70,000 unite over 'intelligent design'
by PAUL LLOYD
WHEN 70,000 scientists unite, it's heavy artillery.
Organisations representing that number of Australia's science researchers,academics and teacher last week took united aim at "intelligent design".
The 70,000 include the state's Science Teachers Association president Peter Turnbull, who said the group had "grave concerns" the theory was being presented as a valid alternative to evolution.
It's not science, the group argues.
It's more like spoon bending and astrology.
This is a new phase of a war between so-called creationists and evolutionists.
What's different is that proponents of intelligent design - ID, as it is known
- are pushing their case with unprecedented money and media-savvy. They are, in short, demanding creationism be accepted as a science.
Creationists have a classical argument for the existence of God. It says the universe is so complex that it could not possibly have come about by evolution. Evolutionists say random mutations equip some organisms to flourish better than others.
Andrew Dutney, associate professor of theology at Flinders University, likens it to "a computer virus".
Ian Plimer, University of Melbourne geology professor, goes further: "Incompetent design, as I call it, is an anti-intellectual post-modernist mechanism for snaring the ill-educated into Protestant fundamentalism."
But proponents want their views put alongside evolution in science classes. They are finding support from federal Education Minister Brendan Nelson, some church leaders and the Anglican King's School near Sydney.
At least one NSW fundamentalist Christian school has ID in the curriculum. The Campus Crusade for Christ is distributing thousands of copies of a video called Unlocking the Mystery of Life.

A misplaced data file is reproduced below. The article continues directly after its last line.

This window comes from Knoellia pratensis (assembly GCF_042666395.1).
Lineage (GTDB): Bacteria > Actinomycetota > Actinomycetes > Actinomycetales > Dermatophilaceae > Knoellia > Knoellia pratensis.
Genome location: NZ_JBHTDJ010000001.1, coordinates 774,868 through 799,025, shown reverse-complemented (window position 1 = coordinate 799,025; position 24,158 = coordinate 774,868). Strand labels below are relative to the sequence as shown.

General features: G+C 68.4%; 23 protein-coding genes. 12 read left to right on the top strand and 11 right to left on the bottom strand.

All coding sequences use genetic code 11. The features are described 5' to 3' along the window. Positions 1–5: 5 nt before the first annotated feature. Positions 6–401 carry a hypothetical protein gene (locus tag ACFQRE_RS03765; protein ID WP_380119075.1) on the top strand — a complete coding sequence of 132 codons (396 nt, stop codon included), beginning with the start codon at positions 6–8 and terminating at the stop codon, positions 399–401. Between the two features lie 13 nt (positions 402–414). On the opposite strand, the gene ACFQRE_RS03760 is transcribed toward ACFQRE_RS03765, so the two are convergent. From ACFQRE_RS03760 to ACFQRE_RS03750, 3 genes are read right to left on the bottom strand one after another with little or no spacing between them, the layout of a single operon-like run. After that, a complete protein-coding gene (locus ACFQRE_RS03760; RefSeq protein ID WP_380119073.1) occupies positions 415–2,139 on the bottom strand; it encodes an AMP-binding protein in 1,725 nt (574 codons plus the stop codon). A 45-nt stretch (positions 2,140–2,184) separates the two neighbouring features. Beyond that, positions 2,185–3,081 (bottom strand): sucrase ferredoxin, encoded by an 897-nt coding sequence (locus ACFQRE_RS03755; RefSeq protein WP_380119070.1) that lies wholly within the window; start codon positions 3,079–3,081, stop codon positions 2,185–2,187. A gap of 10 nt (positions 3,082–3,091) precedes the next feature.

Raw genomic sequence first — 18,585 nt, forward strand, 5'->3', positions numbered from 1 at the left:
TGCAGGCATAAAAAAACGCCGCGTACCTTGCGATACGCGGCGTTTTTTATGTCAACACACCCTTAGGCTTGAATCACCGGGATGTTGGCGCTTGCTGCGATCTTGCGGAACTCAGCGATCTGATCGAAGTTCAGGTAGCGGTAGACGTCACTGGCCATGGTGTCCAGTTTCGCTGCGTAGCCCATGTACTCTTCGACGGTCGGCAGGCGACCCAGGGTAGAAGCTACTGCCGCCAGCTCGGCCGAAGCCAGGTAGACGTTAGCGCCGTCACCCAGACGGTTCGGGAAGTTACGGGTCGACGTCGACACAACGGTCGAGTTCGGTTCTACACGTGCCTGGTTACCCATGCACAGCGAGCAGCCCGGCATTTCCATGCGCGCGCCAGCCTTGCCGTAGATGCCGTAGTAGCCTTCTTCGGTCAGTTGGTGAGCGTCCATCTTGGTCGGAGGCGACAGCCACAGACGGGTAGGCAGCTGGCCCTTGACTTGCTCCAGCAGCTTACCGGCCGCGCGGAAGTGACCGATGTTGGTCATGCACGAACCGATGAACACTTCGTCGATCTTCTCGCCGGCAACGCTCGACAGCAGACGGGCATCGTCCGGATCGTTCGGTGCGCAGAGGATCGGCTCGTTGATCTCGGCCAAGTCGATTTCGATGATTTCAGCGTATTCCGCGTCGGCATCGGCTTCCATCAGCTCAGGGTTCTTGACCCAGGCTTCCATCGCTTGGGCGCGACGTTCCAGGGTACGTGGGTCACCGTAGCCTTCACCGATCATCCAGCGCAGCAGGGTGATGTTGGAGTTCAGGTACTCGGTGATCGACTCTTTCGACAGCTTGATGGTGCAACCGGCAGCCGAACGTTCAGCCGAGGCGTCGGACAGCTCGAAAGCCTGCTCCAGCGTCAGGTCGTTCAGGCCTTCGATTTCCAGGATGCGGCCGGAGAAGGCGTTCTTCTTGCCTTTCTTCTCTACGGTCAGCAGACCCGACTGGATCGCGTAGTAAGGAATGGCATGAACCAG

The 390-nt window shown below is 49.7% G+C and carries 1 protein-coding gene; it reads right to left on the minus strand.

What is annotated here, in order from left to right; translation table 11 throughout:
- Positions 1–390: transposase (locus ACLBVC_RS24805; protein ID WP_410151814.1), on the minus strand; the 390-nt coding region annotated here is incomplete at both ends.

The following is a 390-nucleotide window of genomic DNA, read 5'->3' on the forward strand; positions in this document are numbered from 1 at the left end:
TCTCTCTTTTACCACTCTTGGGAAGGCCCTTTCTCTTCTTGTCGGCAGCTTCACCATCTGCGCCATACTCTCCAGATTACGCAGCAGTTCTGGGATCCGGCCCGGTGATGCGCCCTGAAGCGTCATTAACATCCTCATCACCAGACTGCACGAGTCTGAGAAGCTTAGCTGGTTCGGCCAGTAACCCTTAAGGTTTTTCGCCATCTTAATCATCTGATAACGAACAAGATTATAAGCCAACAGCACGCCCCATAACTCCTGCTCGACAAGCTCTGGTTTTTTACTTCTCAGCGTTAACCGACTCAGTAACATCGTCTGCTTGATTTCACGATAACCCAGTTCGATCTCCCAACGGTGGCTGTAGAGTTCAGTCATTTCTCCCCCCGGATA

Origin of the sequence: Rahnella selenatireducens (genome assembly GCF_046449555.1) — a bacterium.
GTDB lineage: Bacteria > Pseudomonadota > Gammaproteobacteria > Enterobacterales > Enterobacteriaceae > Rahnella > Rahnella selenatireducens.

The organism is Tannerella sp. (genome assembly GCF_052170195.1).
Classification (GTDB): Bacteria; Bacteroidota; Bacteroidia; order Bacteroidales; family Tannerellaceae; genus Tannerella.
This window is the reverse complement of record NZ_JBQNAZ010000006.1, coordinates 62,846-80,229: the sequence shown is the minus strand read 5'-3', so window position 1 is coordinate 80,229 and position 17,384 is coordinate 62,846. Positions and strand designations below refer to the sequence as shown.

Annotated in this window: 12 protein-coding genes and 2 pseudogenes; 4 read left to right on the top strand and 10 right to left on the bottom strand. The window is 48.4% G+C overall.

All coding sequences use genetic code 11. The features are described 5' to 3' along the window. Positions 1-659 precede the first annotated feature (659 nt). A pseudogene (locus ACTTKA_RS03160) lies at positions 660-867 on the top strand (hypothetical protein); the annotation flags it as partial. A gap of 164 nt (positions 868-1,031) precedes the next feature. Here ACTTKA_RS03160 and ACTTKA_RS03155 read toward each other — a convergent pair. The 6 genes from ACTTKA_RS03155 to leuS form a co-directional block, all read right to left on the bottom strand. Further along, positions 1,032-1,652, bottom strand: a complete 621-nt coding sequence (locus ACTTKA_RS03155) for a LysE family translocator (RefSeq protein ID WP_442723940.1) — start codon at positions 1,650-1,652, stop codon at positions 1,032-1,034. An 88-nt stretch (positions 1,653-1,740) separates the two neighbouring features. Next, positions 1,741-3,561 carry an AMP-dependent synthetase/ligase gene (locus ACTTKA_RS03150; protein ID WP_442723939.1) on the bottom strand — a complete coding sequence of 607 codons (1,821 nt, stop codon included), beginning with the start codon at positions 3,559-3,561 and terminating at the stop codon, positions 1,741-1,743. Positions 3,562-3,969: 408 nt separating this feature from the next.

In front bars they're talking about archbishops and politicians "running scared" and not condemning this "Christian Wahabbism" the same way that moderate Muslim leaders don't condemn Islamic terrorists.
And all this from a simple, time-honoured creation story?
The new push for this story can be traced to the Discovery Institute. This is a conservative Christian think-tank founded in 1990 in Seattle in the U.S. It has a $5.5 million budget.
The centre opposes euthanasia, embryonic stem cell research, animal rights and high taxation. Its number-one project is what it calls the Wedge.
This finances publications and DVDs (including Unlocking the Mystery of Life), research, buying academics, political lobbying and stacking school boards. The aim is to get ID taught as a science subject. By the Wedge principle, evolution can then be subverted, portrayed as a "theory in crisis", and scientists made to seem closed-minded. The kingdom of the Intelligent Designer will be nigh.
One scientist concerned is Jack da Silva, a lecturer in genetics at the University of Adelaide. He says ID is "not a scientific view. It's arguing that things happen by magic. It's also a rather silly idea to try explaining complexity by positing that there exists something even more complex."
According to Associate Professor Dutney: "As a comment about where we're up to as a Western capitalist nation, ID belongs with a host of issues being contested at the moment, including whether we are a society or an economy; the limits of the rights of the individual; the questioning of cultural diversity; and relations with other cultures, especially Islamic cultures.
"The religious right is making evolution some kind of test case for its complaints about modernity in general. It is politically tainted."
He accepts it may have some place in school curriculums, perhaps in critical thinking courses, but he says it "ought to be handled with great care".
"You don't want to import it like a computer virus that is likely to, and is probably intended to, destabilise the rest of the curriculum," he said.
This is not a question of religious faith, which such great scientists as Newton and Einstein have comfortably accepted.
And the scientists don't see it as a question of science. The IDers push it as a question of education, whether it's viral marketing or simply trying to open minds to possibilities other than evolution.
That's the Wedge.
Nice to see that we were able to get some numbers to speak out against Intelligent Design in Australia. I liked the bolded bit, partly because Ian Pilmer is coming to my uni next year, in the Geology department.